If it doesn’t take a village, it at least takes an adult.

Last night we did a session about grief with our kids.  The topic was timely as many of our kids face difficult times in upcoming homevisits for the holidays.

If you think Thanksgiving with the family is tough, try being an adolescent whose mom or dad choose the new spouse over you, which panded you in a residential care home.

During our time together last night,w e were all invited to write down and share what has made us the saddest. Several kids wrote that their mother or father gave them up in exchange for a new husband or wife.

I remember when, in 1996, Hillary Rodham Clinton’s It Takes a Village was published. Many people reacted against the notion that families could not be expected to raise their own children.

I believe that the main thing it takes to successfully raise children these days is for those of us who are adults to actually start acting like adults.

Real adults don’t chose a new relationship with another adult over their own children.

It broke my heart to read those notes, written last night, with things like “my mom chose her new husband over me.”  It broke my heart a few minutes later when I realized that my own daughter, now 22, may well have felt that way about me at some point in her life, since her mom and I divorced when she was 13.  There were some rocky years in there.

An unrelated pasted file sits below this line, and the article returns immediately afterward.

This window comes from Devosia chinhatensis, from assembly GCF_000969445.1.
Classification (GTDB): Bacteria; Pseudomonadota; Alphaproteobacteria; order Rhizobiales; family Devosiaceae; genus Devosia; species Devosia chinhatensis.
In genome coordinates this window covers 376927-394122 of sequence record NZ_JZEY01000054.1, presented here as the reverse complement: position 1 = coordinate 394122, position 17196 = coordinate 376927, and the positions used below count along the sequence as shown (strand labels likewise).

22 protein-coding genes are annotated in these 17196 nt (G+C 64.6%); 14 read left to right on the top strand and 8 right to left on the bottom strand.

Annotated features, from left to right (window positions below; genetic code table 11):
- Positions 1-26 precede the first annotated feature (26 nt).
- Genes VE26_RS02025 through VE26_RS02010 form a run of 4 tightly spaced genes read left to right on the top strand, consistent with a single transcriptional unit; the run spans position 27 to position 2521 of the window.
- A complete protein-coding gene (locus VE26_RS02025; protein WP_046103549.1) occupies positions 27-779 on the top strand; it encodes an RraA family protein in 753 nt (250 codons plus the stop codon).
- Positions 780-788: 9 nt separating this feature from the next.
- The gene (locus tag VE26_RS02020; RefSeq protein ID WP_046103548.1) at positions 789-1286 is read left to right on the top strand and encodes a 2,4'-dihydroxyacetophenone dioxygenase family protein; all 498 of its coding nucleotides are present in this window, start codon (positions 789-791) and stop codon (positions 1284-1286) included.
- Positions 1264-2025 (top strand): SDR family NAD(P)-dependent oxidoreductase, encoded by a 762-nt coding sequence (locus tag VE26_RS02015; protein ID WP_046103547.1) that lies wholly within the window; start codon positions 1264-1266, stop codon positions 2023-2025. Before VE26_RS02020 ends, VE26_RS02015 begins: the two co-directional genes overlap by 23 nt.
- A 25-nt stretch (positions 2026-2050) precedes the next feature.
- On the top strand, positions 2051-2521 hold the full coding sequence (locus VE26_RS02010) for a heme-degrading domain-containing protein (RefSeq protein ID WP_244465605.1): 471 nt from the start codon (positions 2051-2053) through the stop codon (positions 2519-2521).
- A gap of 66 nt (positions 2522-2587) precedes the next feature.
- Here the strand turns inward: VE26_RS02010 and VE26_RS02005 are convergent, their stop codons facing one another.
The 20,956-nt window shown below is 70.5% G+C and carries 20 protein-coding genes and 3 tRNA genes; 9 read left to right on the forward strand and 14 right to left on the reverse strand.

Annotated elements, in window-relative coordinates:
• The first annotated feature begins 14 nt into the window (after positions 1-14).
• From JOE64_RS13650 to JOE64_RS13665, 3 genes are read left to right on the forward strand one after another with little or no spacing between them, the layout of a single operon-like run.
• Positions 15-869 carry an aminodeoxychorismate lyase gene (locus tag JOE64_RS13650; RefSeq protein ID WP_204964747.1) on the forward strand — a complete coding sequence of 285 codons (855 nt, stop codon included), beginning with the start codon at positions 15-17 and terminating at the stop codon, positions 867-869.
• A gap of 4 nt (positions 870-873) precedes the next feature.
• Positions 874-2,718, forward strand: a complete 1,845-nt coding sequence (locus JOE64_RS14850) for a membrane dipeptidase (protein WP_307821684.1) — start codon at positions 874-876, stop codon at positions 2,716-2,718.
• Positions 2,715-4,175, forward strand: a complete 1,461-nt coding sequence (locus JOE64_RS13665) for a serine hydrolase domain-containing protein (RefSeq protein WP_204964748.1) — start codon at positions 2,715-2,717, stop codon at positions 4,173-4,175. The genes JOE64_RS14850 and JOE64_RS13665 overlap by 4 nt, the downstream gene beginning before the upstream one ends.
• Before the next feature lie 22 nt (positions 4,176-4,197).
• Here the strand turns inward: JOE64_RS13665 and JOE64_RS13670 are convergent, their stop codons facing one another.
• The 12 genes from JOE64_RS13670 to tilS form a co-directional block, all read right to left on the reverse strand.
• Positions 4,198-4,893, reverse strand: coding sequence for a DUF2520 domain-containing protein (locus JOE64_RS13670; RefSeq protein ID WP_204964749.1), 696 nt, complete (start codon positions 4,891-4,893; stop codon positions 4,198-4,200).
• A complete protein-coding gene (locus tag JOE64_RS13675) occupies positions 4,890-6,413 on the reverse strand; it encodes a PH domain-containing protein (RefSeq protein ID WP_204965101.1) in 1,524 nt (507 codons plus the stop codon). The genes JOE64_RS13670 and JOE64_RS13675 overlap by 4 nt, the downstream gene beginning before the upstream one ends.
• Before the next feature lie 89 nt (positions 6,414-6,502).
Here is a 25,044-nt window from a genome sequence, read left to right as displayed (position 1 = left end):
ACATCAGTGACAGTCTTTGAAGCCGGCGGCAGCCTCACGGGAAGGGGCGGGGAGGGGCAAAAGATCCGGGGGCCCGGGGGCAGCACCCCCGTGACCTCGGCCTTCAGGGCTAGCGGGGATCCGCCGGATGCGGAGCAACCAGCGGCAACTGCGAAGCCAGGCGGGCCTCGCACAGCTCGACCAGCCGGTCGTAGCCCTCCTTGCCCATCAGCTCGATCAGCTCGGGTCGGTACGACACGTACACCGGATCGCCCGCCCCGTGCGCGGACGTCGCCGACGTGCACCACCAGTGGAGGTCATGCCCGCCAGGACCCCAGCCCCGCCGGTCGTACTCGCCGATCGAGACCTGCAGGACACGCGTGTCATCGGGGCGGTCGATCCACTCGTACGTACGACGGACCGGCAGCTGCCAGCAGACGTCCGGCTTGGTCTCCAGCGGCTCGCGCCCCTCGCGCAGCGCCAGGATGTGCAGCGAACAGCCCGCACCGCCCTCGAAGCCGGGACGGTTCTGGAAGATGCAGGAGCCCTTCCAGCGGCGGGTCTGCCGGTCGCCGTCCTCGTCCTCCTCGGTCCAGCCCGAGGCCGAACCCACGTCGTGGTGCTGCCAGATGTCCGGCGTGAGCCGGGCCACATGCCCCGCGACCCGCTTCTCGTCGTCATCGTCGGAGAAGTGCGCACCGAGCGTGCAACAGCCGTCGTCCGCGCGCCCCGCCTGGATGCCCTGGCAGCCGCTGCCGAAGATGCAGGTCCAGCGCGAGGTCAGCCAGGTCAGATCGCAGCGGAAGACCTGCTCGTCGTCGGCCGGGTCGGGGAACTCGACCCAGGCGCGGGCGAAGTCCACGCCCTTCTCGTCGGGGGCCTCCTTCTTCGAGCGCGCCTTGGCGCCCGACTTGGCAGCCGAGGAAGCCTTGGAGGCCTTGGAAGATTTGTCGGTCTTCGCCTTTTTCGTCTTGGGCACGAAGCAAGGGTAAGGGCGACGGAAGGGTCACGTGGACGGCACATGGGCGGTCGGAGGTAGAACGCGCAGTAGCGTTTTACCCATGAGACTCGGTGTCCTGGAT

So, yes, while I am railing against all those adults who choose some new hunny over their own child or children, I am not standing off at a distance and addressing it condescendingly.

This is OUR problem, not theirs.  We, all of us adults, must do the hard work of behaving in all the mature ways we would like our children to grow up into.

Published by Steve Heyduck

I am a United Methodist pastor, currently appointed as Pastor of OvillaUnited Methodist Church in Ovilla, Texas. I am also the husband of Rachel and father of 3 - Robbie, Eliza, and Liam. I am an ardent nonconstantian and a postmodern Christian. (I am also happy to talk with you about what these things mean to me)

2 thoughts on “If it doesn’t take a village, it at least takes an adult.

  1. Very touching post. My parents divorced when I was in my 20s but I have to say that I felt a little bit of the same emotions these kids are feeling, but, since I was on my own it definitely was not as bad as being shuffled around like they are. It just blows my mind that a parent would place their child in a residential care home willingly!

  2. My husband’s parents divorced when he was 38. He would tell you that it doesn’t matter if you are 4 or 40, it still hurts. However, I suspect that many of the situations described in your notes were much worse than simple divorce. I have seen parents choose their new partners over their children even when there is ample evidence that the new partner is abusing the children physically, emotionally, and/or sexually. The kids end up in foster care when they can no longer live in their own homes because their parent won’t kick out the predator.

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